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Smut and personal data left on resold PCs

Sex, spies and hard-disk drives

Internet Security Threat Report 2014

Seven in 10 re-sold hard-drives and memory cards contain pornographic material, according to research by a UK-based data recovery firm based on the inspection of 1,000 hard disk drives over the last year.

Disklabs knows this because one of the best ways of checking the integrity of files is by viewing images or movies. The firm comes across approximately two paedophile cases per year. These are immediately passed over to the relevant police authorities.

In addition to findings from its regular work, Disklabs recently purchased 100 hard-disk drives and 50 memory cards from eBay and tested a sample batch to find what data was still retrievable from them. Documents such as CVs and accounting spreadsheets (including names and mobile numbers) were easily accessible.

Previous owners regularly failed to delete temporary Internet files either, potentially creating a means for unscrupulous purchasers to access sensitive content in internet caches. Many of the sampled selection also contained pornographic matter.

The research echoes the finding of similar research, such as a study by encryption firm Pointsec last September.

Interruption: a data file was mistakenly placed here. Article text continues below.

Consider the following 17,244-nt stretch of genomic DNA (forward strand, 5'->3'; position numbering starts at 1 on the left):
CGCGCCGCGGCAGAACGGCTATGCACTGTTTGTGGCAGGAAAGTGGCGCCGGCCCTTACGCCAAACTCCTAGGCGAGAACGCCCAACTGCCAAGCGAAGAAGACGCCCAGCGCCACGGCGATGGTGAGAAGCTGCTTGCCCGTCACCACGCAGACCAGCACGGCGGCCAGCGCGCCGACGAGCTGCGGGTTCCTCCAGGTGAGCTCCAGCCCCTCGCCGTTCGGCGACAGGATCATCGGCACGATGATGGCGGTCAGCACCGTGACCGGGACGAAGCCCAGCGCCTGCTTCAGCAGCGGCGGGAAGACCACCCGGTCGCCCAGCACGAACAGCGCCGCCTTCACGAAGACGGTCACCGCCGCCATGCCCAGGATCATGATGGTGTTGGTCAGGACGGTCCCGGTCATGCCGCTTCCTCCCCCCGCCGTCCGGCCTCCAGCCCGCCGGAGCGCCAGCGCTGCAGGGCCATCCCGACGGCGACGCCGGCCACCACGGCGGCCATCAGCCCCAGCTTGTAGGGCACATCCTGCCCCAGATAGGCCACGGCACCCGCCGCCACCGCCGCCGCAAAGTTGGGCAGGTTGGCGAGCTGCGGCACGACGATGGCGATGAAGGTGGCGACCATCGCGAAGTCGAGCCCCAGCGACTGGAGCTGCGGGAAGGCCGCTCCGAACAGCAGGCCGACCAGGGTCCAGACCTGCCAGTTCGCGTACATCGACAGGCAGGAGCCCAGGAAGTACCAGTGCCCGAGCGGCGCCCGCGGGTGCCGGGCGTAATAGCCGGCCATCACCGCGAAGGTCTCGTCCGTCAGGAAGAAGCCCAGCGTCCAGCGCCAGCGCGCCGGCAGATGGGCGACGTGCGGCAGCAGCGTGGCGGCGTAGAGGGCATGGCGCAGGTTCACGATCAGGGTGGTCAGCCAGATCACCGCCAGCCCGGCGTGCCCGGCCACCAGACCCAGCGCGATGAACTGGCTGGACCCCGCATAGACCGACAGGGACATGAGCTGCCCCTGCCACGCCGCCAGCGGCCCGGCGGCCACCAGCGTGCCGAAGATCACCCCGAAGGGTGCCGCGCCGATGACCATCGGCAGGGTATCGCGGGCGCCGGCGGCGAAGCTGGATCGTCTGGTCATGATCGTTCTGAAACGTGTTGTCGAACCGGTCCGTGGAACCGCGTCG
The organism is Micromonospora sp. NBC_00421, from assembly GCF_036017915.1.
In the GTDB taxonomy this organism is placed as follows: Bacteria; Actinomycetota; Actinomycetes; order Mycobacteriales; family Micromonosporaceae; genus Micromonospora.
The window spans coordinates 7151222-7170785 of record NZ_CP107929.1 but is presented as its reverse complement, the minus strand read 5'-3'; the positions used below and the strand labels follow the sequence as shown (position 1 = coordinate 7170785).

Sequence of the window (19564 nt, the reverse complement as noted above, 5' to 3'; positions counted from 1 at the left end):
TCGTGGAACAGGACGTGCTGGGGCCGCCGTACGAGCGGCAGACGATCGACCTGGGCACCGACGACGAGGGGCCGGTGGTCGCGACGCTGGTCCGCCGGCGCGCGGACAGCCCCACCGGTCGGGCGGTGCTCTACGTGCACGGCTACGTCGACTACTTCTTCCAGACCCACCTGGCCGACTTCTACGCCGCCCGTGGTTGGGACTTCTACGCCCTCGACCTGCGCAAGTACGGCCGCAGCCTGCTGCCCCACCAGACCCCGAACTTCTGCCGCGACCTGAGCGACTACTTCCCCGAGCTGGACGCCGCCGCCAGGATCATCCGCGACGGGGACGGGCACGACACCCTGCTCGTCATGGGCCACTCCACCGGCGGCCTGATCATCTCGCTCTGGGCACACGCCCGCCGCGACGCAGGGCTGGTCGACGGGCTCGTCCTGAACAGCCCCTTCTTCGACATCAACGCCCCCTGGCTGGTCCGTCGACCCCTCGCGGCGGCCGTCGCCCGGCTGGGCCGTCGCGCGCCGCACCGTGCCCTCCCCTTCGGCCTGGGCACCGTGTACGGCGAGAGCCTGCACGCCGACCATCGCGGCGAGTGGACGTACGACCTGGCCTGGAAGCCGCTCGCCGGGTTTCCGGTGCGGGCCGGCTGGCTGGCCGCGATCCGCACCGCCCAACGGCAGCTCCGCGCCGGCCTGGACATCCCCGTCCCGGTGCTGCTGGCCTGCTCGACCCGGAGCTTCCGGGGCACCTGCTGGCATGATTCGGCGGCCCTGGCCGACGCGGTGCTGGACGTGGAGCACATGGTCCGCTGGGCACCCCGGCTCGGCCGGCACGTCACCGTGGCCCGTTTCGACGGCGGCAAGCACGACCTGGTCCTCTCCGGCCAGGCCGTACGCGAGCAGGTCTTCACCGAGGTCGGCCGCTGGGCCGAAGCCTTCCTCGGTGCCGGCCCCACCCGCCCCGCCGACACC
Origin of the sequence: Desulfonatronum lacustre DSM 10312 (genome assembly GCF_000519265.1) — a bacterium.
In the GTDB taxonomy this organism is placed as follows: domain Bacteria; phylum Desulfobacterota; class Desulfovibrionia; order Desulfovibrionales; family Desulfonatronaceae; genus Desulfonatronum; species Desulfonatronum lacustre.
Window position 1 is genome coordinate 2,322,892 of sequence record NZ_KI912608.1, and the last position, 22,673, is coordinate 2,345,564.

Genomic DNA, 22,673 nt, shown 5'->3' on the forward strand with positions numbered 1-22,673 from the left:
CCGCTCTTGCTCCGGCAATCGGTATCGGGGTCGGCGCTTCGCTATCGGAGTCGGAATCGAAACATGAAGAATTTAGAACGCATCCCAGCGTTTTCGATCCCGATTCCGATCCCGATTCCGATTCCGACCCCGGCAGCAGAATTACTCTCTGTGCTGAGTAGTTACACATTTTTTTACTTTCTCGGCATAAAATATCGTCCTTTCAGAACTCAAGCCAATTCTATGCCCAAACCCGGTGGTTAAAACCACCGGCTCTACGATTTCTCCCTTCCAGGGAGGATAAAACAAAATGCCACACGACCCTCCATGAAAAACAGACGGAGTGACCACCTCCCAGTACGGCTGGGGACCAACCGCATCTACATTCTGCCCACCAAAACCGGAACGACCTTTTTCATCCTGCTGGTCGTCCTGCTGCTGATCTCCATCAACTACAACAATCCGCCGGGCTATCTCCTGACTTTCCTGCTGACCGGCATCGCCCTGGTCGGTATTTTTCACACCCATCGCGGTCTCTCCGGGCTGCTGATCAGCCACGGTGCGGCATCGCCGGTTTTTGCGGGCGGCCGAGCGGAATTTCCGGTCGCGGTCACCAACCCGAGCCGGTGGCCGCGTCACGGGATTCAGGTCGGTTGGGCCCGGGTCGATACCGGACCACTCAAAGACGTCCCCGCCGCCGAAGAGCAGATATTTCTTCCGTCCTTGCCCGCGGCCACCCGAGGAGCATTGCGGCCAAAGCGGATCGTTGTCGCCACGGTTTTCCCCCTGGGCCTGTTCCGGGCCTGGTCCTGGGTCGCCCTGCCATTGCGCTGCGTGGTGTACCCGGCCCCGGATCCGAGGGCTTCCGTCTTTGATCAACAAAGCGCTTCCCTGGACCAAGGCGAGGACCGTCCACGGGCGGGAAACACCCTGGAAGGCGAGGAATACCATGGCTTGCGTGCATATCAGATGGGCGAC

Disklabs director Simon Steggles said that most users remain ignorant of the fact that deleted data can still be easily retrieved. "This research comes as a timely reminder to both consumers and businesses that data should be destroyed properly and not simply deleted or formatted, as this is not sufficient to completely erase stored data," he said.

Disklabs have since contacted all of the owners of the hard-drives and memory cards to inform them that their old media still contained retrievable data. Most of these traders didn't care that their data wasn't wiped properly. In any case, these storage devices have now all been properly wiped and used for further data recovery task by Disklabs. ®

Internet Security Threat Report 2014

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